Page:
What is extra virgin olive oil (EVOO)?
The label “extra virgin” is supposed to indicate that the olive oil is of the highest quality. It’s supposed to mean that the olives were picked and then immediately (within hours) cold-pressed in order to retain the antioxidants and polyphenols and in order to prevent the fermentation of the fruit and acidification of its oil. However, most EVOO is a lie!
In a 2007 article for the New Yorker (and his subsequent book (11)), author Tom Mueller revealed that most EVOO is fake! Countless other sources have since confirmed that, astonishingly, up to 80% of EVOO on the market isn’t extra virgin! Worse, some fake EVOO has been treated with chemicals, solvents, and heat to cover up the rancid taste, or even mixed with filler oils like canola oil! That means, unless you go out of your way to avoid the big brands and actively hunt for the real stuff, you’ve probably been deceived. Since olive oil that is not extra virgin possesses inferior nutritional quality – it’s more likely to be oxidized and has fewer anti-inflammatory polyphenols – this fraud may be negatively impacting your health.
Looking at the Bottle
The first step in discriminating true quality EVOO from fakes is looking at the bottle. Only buy bottles that are dark glass or metal. This is because the oil gets oxidized by light and plastics can dissolve into the oil itself. So, if you see a bottle that is plastic, or even light glass, leave it and move on.
Just because an EVOO is in the correct container, doesn’t mean it’s the real thing. The second step in finding true EVOO is to look for a “pressed,” “crushed,” or “harvest” date (don’t trust only a “best by” date. Good suppliers will tell you exactly when the olives were pressed to get the oil because they know that olive oil should be consumed within 18 months of being bottled.
The third, and last, easy/necessary step is to look at the price. Real EVOO is expensive to produce; so, you should expect the good stuff to cost in the range of $10 - $40 per bottle. Sorry, but you get what you pay for when it comes to EVOO.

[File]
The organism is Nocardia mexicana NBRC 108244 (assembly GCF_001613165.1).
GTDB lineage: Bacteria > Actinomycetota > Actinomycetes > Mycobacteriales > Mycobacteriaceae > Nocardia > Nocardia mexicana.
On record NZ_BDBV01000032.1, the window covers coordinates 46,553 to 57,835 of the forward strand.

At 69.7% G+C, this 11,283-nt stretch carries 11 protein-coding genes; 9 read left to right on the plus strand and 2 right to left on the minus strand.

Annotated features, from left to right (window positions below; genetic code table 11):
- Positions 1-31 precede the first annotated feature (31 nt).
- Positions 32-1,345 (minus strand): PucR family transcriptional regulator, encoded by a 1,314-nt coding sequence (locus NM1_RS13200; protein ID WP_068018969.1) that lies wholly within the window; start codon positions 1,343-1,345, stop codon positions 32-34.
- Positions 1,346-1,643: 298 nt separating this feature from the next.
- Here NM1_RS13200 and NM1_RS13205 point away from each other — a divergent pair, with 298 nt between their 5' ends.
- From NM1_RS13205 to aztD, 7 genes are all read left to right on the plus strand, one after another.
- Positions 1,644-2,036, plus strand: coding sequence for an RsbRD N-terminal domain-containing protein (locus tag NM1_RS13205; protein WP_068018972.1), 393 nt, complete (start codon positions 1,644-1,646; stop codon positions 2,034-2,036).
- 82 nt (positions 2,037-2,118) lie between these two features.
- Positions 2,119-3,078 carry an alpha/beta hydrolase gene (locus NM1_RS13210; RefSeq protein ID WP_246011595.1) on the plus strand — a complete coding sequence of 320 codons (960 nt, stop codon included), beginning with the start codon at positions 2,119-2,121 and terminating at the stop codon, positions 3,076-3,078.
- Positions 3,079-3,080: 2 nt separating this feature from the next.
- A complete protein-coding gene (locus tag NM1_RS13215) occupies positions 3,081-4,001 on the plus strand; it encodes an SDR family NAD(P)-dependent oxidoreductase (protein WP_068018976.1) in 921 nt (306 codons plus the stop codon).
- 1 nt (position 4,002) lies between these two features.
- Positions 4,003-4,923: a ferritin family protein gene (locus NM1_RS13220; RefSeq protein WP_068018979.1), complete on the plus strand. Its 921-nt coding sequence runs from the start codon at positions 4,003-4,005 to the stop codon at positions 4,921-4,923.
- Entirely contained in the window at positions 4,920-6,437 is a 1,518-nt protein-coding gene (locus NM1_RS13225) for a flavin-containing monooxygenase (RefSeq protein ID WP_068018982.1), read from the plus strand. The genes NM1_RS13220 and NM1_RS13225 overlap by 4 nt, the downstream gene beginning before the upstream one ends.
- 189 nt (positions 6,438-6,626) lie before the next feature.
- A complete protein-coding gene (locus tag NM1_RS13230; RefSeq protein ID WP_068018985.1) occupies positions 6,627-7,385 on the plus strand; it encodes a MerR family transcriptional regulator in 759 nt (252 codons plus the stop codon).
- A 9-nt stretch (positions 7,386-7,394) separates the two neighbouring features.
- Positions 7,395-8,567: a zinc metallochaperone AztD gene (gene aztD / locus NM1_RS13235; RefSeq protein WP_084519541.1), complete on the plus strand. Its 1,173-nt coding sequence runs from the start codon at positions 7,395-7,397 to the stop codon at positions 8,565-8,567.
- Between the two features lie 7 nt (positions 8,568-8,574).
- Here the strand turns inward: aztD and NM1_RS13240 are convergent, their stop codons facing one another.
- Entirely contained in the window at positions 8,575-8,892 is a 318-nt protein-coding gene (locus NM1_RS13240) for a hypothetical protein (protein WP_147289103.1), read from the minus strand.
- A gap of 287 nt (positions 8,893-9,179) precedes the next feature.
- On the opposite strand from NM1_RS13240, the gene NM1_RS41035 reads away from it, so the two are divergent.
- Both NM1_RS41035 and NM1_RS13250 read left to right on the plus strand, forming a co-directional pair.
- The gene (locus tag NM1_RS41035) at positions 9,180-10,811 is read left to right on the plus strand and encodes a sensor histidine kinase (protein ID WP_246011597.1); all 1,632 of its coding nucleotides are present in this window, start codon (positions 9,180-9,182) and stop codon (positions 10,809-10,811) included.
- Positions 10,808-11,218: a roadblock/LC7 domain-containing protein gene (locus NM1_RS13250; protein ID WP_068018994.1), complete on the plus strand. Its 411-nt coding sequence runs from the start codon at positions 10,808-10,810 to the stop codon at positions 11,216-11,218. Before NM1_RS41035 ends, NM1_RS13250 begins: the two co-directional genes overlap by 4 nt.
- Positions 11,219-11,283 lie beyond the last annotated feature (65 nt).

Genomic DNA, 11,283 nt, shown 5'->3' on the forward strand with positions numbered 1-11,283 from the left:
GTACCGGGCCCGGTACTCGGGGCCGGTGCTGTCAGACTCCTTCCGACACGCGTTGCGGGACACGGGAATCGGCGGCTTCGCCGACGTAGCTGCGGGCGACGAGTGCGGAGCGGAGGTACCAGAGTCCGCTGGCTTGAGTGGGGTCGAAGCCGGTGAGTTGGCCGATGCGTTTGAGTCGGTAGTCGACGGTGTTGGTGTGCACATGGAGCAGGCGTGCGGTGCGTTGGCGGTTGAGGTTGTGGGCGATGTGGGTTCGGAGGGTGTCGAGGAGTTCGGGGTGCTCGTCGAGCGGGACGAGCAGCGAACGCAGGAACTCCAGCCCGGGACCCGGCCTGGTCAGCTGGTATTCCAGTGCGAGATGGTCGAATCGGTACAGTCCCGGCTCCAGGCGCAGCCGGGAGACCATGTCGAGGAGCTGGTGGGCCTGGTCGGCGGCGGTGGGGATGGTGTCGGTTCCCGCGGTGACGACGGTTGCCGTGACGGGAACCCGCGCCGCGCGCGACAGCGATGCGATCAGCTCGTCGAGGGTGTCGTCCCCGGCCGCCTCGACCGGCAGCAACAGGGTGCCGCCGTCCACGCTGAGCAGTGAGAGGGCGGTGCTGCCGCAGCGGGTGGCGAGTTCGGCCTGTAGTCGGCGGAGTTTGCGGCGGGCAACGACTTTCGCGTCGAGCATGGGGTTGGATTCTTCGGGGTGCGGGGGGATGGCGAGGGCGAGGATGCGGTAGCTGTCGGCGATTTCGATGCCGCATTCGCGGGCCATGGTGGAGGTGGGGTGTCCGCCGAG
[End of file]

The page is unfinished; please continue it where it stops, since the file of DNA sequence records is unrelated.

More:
Beyond these three must-take steps,there are several other things to look for:
Fourth, try to find a bottle that is packaged with nitrogen or some inert gas on top of the oil (this is quite rare, but a surefire way to know you have a great product). This packaging technique displaces the oxygen that leads to the gradual oxidization, and decrease in quality, of the oil as it sits in storage.
Fifth, if you can find a bottle that tells you the story of the oil (type of olive, country of origin, etc.) or instructions on how to do a sensory evaluation of olive oil, then you’ve probably found the brand you’re looking for. While you don’t want a transparent bottle, you do want a transparent supplierwho is confident enough to share the details about how their product was produced and how you can test it for yourself.
Evaluating the Taste & Oleocanthal
What’s with this cough thing? It all comes down to a substance in EVOO called “oleocanthal.” Oleocanthal is not only a super healthy anti-inflammatory polyphenol (it inhibits pro-inflammatory COX enzymes (12)) found in EVOO, it’s also the ideal litmus test for a good quality oil.
Although there are about 36 different polyphenols in EVOO (13), oleocanthal is the only one that causes a peppery taste, and specifically in the oropharyngeal region (back of the throat). This is because the oropharyngeal region is enriched in TRPA1 (14) receptors, to which oleocanthal can bind, causing just enough irritation to make you taste pepper and, perhaps, cough.
(As cool health asides, oleocanthal may reduce the risk of certain cancers, inflammatory diseases, and brain diseases by reducing inflammation, stabilizing heat shock proteins, and preventing the buildup of amyloid and phospho-tau proteins.)
So, if you really want to know you’re getting super high-quality, super healthy, extra EVOO, search for that peppery kick in the back of your throat!
Reputable Seals of Approval
The above tips and tricks should enable you to find the real thing – true EVOO! But, if you still lack confidence, you can also look for the Extra Virgin Alliance (EVA) (15) or California Olive Oil Council (COOC) (16) seals of approval. Either of these seals indicate that an EVOO has passed a series of chemical analyses and a professional sensory evaluation, i.e. it’s real. Having said that, not all real EVOOs have these seals. Furthermore, these seals don’t allow you to rank the best olive oils among each other. Yep, even among real EVOOs some are more “virgin” than others. So, if you really want the best of the best, you’re going to have to put the oil to the test.
Take Home Messages
EVOO is a healthy because it’s rich in the monounsaturated fat, oleic acid, and contains antioxidant molecules called polyphenols.
80% of commercial EVOOs in the United States and United Kingdom are not actually extra virgin.
To pick out true EVOO you should (i) buy metal or dark glass bottles, (ii) buy oil that was “pressed,” “crushed,” or “harvested” within the last 18 months, and (iii) expect to pay at least $10 per bottle. The oil should also give you a peppery sting in the back of your throat when sipped.
No medical advice
The Content is not intended to be a substitute for professional medical advice, diagnosis, or treatment. Always seek the advice of your physician or other qualified health provider with any questions you may have regarding a medical condition.